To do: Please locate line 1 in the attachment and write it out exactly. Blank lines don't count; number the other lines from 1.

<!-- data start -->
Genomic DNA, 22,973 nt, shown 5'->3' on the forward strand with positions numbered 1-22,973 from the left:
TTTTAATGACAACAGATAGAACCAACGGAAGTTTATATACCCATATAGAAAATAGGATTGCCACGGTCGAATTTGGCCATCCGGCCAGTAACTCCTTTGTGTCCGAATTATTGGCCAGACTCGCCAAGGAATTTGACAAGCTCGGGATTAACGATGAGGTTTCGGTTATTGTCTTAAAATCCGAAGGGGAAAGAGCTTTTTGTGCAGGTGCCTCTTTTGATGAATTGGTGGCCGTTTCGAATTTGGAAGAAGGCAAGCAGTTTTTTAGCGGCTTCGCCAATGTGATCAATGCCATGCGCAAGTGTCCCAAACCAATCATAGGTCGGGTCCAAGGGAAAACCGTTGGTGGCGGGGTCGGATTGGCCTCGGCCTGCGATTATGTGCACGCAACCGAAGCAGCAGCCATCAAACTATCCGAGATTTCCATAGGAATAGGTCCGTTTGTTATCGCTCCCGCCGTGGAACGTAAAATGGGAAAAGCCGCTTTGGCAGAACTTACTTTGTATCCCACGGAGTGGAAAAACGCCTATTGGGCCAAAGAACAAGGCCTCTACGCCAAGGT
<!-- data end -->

Genomic DNA, 22,973 nt, shown 5'->3' on the forward strand with positions numbered 1-22,973 from the left: